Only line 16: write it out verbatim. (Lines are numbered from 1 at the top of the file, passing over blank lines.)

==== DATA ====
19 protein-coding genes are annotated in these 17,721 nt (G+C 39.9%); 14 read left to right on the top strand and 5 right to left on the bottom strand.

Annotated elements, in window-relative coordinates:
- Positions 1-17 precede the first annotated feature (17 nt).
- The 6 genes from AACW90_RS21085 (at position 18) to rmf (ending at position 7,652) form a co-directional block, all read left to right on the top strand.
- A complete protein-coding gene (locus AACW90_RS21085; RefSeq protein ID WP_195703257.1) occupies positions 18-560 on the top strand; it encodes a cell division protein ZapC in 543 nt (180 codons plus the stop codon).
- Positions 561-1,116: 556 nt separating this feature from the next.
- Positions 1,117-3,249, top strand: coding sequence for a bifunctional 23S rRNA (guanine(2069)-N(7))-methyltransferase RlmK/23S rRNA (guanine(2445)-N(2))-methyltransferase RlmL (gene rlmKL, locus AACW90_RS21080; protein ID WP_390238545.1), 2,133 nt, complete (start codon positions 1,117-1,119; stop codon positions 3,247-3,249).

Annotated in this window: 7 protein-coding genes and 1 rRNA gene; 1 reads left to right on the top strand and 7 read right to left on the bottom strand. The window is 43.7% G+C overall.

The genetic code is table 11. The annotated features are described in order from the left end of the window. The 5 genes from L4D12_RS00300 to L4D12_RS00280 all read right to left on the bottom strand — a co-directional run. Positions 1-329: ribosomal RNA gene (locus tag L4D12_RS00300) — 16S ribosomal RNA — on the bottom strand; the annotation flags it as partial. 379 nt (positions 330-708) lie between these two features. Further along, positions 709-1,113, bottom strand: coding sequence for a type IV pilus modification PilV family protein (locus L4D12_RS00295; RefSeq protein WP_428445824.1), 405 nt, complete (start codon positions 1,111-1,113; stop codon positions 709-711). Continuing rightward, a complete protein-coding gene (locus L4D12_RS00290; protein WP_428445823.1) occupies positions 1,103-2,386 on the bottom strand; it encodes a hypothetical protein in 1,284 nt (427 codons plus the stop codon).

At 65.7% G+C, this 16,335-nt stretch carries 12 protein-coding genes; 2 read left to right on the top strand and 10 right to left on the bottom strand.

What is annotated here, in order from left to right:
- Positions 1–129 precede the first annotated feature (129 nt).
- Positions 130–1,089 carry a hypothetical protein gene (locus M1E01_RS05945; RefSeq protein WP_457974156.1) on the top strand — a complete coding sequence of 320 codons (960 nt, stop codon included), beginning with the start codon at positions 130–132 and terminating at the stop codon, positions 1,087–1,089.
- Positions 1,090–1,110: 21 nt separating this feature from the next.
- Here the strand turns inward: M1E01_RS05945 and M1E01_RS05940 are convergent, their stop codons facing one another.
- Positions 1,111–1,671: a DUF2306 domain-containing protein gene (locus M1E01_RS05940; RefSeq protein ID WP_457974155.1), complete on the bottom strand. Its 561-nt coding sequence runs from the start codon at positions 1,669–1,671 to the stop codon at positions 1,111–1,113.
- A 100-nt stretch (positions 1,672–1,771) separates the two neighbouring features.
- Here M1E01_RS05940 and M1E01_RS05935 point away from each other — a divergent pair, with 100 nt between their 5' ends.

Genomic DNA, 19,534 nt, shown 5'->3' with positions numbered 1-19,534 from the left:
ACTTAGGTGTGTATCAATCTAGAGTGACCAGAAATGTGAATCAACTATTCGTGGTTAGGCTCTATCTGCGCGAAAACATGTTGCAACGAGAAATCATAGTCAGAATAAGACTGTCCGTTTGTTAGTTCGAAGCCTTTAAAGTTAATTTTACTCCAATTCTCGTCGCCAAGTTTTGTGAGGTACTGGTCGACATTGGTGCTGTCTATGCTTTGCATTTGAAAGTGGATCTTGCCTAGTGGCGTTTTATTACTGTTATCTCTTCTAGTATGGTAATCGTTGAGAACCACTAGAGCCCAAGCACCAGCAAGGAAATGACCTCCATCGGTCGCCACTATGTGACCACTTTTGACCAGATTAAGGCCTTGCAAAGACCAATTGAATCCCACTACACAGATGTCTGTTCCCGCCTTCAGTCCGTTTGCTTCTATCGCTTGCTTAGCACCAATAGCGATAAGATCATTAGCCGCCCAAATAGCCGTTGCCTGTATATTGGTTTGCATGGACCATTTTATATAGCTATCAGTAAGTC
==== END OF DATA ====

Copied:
- Positions 1,111–1,671: a DUF2306 domain-containing protein gene (locus M1E01_RS05940; RefSeq protein ID WP_457974155.1), complete on the bottom strand. Its 561-nt coding sequence runs from the start codon at positions 1,669–1,671 to the stop codon at positions 1,111–1,113.